[00124] The electronic processor 100, electronic processor 342 and/or electronic processor 350, respectively, are also operable to detect a malfunctioning crimper 10. For instance, these devices may generate an alert if the maximum pressure received over a certain number of or percentage of crimp cycles is below a predetermined threshold. Additionally, these devices may generate an alert if current, pressure, or motor speed is substantially below or above an expected value at any, select, or one point along the obtained data curves. For instance, the analysis methods may have high and low alert threshold levels that, when crossed during a crimp cycle, cause an alert. The generated alerts are perceptible to a human and may be generated via, for instance, the feedback indicators 174 or the touch screen display 344.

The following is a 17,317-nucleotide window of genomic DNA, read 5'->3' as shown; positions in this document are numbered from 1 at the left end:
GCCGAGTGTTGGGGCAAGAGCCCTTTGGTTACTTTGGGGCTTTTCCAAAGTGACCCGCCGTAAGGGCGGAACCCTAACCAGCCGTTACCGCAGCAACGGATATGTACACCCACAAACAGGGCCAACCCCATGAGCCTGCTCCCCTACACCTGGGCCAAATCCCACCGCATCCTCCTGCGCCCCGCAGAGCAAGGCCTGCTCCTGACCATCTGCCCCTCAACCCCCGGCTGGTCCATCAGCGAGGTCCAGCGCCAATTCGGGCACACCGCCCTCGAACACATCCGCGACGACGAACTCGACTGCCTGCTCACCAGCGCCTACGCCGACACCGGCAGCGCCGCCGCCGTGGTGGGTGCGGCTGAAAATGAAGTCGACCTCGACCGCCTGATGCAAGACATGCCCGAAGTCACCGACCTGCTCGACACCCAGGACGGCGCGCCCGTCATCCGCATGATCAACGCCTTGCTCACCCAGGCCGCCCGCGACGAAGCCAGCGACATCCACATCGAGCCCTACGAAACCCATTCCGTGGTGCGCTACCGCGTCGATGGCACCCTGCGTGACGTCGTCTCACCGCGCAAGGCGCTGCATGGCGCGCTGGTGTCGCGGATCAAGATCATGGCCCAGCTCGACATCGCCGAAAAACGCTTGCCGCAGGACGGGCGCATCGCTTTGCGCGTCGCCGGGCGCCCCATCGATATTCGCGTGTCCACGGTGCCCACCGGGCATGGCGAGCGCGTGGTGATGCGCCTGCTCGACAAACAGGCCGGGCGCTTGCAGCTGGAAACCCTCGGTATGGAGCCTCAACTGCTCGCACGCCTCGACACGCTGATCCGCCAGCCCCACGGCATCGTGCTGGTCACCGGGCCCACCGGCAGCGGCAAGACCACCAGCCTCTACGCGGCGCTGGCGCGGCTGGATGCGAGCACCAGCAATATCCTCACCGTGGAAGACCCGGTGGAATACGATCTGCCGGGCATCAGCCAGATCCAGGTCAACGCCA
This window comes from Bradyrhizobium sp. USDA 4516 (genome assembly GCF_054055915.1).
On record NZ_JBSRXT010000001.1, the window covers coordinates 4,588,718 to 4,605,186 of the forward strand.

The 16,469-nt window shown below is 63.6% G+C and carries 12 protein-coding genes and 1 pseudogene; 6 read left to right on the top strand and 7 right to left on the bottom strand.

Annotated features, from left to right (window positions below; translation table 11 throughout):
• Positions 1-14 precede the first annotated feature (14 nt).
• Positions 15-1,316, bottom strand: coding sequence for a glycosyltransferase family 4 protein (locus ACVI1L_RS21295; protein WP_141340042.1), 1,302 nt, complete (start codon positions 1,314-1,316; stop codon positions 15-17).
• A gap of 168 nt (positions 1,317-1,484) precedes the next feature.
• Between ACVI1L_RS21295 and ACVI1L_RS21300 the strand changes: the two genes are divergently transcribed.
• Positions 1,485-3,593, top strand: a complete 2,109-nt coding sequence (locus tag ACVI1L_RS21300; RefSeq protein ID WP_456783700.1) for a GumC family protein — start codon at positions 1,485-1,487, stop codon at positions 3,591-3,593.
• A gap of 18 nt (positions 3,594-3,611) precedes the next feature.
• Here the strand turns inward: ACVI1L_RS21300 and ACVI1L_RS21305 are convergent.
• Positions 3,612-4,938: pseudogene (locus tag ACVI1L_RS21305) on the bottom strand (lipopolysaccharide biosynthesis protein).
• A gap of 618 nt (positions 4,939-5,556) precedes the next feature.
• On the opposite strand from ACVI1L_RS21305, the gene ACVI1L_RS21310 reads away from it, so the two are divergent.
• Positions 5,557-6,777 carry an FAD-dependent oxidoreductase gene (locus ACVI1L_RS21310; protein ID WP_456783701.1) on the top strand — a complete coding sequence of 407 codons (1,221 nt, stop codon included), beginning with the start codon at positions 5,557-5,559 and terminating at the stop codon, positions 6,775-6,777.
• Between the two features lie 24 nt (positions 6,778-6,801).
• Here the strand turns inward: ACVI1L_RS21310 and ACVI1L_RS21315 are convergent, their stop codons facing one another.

[00125] FIG. 24 illustrates a method 1000 of operating a hydraulic power tool such as, the crimper 10. As shown in FIG. 24, the crimper 10 performs an operation by the hydraulic drive 11 of the crimper 10 (step 1005). During the operation of the hydraulic drive 11, a sensor such as, for example, one of sensors 110 detects an operational parameter of the hydraulic drive 11 (step 1010). In some embodiments, the operational parameter corresponds to output pressure, voltage measurements indicative of the output pressure, motor speed, and/or motor current. The electronic processor 100 of the crimper 10 then proceeds to store a plurality of data points based on the operational parameter and detected during the operation of the hydraulic drive 11 (step 1015). In some embodiments, the electronic processor 100 stores each of the plurality of data points with a corresponding sampling time (e.g., a time at which the specific data point was sampled). In other embodiments, the electronic processor 100 stores the plurality of data points and a sampling rate such that a corresponding sampling time can be computed for each data point. In yet other embodiments, the electronic processor 100 stores only the plurality of data points and a sampling rate and/or sampling times are provided by a different device, and/or are already stored in the memory 135.